The Lambeth Conferences: The Solution for Pan-Anglican Organization

The Lambeth Conferences: The Solution for Pan-Anglican Organization

The Lambeth Conferences: The Solution for Pan-Anglican Organization

The Lambeth Conferences: The Solution for Pan-Anglican Organization

Excerpt

The author's approach to the history of the Lambeth Conferences was that of a student of British constitutional and imperial history. He was led to a study of the Anglican Communion by his preceding interest in the secular development of the British Commonwealth of Nations.

As originally planned it was proposed to deal with all the conferences that have been held to date. Upon investigation, however, it became apparent that an adequate treatment of the subject as a whole, involving as it would a comprehensive history of the Anglican Communion since 1850, must await the future. Therefore, it was decided to confine this monograph to the antecedents of Pan-Anglican organization and the work of the first two conferences, which set and established the precedent for the future meetings of a like nature.

One difficulty, and a most serious one, which faced the author was the impossibility of obtaining access to the debates of any of the conferences after the first. There has never been any official publication of the debates of the conferences. From the outset it was decided that such publication would be inexpedient. An account of the debates of the first conference was, however, published unofficially in the Guardian under unusual and unexplainable circumstances, as described in Chapter IV below.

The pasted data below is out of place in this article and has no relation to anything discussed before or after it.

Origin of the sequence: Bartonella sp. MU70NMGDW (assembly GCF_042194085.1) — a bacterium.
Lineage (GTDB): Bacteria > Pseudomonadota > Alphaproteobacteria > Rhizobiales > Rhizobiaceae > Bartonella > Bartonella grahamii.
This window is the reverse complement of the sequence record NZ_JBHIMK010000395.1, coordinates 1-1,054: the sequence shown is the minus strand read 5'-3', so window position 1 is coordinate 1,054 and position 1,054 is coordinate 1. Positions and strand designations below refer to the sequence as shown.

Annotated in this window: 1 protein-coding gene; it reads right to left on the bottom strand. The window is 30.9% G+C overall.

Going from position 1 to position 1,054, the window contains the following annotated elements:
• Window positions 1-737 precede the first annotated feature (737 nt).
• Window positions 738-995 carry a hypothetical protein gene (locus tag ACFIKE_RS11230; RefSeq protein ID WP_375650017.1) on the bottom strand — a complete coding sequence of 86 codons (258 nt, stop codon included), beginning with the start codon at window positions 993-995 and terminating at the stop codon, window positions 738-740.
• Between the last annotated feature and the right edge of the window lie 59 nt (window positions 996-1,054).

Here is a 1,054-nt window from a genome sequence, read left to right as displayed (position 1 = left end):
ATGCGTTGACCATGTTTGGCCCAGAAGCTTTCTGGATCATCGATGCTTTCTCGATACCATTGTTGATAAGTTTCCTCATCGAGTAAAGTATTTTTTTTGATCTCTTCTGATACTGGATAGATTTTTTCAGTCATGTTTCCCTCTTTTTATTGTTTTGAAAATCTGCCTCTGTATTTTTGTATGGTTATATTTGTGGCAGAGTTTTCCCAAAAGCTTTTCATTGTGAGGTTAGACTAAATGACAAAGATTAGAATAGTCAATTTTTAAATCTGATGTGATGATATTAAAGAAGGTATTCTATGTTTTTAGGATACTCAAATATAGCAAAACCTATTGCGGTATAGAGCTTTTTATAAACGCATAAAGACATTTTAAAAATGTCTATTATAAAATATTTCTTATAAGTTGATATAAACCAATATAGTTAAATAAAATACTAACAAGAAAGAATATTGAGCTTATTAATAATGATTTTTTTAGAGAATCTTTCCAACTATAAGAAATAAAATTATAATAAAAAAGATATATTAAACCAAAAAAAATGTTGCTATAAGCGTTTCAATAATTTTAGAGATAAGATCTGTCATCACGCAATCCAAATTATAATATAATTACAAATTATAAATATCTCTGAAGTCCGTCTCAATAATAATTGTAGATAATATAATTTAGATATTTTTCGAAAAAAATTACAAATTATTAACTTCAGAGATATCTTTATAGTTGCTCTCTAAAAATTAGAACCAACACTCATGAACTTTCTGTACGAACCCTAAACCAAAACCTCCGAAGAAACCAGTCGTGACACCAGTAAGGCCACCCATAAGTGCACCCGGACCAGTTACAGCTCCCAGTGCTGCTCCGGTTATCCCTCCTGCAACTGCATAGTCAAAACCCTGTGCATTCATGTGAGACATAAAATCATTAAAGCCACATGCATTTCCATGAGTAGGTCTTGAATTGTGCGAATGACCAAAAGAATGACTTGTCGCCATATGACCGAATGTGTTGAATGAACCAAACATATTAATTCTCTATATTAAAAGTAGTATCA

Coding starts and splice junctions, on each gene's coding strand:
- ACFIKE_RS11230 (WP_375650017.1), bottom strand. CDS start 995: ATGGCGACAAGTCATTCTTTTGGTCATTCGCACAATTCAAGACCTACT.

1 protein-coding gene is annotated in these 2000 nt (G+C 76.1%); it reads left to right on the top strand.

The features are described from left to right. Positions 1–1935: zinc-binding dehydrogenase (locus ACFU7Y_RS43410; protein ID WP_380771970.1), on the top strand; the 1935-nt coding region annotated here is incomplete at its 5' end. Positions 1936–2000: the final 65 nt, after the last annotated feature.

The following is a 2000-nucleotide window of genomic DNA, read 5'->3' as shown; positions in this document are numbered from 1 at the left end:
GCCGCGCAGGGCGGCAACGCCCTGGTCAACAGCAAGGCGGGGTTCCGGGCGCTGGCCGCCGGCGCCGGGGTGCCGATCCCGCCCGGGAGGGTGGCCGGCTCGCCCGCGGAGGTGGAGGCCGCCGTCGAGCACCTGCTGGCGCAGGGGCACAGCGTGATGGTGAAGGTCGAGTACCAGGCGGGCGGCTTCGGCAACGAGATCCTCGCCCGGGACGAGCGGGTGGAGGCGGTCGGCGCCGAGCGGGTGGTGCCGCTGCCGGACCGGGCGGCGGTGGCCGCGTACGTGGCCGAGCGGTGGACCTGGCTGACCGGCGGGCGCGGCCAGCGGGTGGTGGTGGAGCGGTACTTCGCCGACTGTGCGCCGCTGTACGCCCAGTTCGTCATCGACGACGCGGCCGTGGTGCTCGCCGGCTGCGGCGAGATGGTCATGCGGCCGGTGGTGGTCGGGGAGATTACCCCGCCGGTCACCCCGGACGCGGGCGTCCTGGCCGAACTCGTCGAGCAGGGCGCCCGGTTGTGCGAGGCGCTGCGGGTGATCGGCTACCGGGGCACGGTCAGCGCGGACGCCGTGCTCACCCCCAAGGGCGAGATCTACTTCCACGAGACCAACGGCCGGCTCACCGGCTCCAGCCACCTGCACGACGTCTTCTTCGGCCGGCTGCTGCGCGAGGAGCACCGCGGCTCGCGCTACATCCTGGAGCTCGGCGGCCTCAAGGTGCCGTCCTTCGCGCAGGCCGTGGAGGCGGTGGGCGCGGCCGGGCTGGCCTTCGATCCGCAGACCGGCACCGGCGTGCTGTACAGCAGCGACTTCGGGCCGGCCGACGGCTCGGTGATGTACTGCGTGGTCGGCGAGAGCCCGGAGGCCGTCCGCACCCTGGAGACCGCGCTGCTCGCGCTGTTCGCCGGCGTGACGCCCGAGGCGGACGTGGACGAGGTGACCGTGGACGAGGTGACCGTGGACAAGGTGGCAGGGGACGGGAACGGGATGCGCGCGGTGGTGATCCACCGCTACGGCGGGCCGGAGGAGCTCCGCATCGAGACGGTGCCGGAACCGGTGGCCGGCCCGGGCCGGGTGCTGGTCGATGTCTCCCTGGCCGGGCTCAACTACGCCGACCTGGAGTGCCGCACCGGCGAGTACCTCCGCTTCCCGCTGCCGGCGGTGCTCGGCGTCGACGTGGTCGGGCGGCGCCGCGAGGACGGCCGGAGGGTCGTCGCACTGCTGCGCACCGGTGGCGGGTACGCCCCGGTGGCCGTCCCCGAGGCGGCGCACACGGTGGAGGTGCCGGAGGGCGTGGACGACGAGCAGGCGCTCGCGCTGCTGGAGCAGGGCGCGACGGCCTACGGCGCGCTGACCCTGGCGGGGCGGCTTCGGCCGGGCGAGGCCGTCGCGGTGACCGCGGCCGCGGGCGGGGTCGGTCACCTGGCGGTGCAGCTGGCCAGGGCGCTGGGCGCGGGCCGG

Throughout the preparation of this study the author received helpful advice from R. L. Schuyler, Professor of British History at Columbia University. He wishes also to express his gratitude to Carlton J. H. Hayes, Seth Low Professor of History at Columbia University, and to William Walker Rockwell, Librarian at the Union Theological Seminary, who read the manuscript and made several invaluable suggestions. He takes the opportunity of recording his indebtedness to the Rev. William W. Manross, who, thanks to his knowledge of Anglican ecclesiastical history, made valuable suggestions which have improved the study at many points. W. R. C.

NEW YORK CITY, 1941 . . .

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